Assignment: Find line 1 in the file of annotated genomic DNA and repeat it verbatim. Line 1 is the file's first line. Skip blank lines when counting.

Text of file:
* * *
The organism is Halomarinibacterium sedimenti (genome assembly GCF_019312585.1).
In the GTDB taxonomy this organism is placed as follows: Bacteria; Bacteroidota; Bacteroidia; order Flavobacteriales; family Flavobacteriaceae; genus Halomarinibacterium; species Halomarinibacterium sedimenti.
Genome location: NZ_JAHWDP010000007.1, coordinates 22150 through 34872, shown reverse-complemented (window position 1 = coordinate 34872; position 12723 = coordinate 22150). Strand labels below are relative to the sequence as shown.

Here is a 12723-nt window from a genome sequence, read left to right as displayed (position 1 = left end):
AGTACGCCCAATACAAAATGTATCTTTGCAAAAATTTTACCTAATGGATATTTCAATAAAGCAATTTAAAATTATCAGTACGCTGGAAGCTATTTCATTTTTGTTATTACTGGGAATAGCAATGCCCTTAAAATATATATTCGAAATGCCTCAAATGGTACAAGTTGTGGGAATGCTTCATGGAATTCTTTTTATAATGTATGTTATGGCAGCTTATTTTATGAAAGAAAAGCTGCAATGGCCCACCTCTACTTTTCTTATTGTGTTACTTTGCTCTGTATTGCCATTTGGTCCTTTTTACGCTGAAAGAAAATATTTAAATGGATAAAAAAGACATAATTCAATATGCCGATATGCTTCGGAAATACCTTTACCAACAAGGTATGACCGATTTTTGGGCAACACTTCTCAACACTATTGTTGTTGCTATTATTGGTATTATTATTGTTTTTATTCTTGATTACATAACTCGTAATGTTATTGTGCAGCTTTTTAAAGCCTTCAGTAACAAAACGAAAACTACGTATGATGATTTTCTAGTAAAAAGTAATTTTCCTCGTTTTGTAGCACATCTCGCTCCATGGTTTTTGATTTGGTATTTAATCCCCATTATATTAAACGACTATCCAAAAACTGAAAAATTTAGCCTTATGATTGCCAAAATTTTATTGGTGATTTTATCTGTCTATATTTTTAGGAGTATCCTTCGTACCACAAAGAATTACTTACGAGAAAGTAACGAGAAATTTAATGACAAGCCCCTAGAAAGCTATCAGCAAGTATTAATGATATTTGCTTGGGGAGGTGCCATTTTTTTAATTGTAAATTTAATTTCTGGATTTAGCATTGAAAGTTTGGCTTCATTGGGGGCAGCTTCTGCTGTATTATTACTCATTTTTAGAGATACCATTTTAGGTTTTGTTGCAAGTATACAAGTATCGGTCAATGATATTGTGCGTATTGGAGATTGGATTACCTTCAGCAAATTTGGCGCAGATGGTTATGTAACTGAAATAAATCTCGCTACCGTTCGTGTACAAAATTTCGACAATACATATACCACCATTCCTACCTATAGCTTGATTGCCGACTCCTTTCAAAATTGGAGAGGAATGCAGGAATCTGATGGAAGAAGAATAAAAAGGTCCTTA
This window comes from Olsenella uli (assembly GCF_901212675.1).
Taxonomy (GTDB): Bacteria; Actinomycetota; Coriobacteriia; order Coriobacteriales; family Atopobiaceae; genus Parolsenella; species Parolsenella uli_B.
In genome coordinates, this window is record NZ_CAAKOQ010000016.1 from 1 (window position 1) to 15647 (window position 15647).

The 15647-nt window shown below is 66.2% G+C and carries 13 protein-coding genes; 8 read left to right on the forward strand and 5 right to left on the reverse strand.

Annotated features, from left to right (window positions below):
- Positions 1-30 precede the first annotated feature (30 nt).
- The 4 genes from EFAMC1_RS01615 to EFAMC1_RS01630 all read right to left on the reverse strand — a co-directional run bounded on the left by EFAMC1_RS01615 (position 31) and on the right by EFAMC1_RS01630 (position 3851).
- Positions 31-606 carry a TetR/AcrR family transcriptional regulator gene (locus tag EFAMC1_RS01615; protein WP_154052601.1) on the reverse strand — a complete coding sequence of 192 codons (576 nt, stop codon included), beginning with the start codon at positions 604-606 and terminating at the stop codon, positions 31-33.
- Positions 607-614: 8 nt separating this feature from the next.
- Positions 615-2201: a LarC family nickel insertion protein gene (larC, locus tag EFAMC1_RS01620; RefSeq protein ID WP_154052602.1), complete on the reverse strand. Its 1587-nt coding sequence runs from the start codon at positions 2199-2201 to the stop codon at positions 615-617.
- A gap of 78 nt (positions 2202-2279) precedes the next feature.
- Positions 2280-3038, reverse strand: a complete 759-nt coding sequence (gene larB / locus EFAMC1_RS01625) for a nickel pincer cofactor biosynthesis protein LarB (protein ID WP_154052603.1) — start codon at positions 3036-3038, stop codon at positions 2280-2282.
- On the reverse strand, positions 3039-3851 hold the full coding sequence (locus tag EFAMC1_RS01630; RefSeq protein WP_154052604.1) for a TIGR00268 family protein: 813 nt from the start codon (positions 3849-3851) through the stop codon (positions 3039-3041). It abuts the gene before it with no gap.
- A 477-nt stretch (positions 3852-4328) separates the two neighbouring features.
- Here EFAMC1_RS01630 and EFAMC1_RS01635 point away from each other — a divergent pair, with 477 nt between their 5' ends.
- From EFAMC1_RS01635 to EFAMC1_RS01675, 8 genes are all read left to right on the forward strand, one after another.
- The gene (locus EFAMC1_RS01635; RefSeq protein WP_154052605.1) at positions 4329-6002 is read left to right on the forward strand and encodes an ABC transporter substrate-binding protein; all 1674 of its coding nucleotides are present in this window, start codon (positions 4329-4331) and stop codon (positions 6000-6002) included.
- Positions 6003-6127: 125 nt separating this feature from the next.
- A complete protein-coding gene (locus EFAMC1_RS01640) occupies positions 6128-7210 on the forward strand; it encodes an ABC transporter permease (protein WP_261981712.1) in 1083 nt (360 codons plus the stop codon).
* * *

The organism is Halomarinibacterium sedimenti (genome assembly GCF_019312585.1).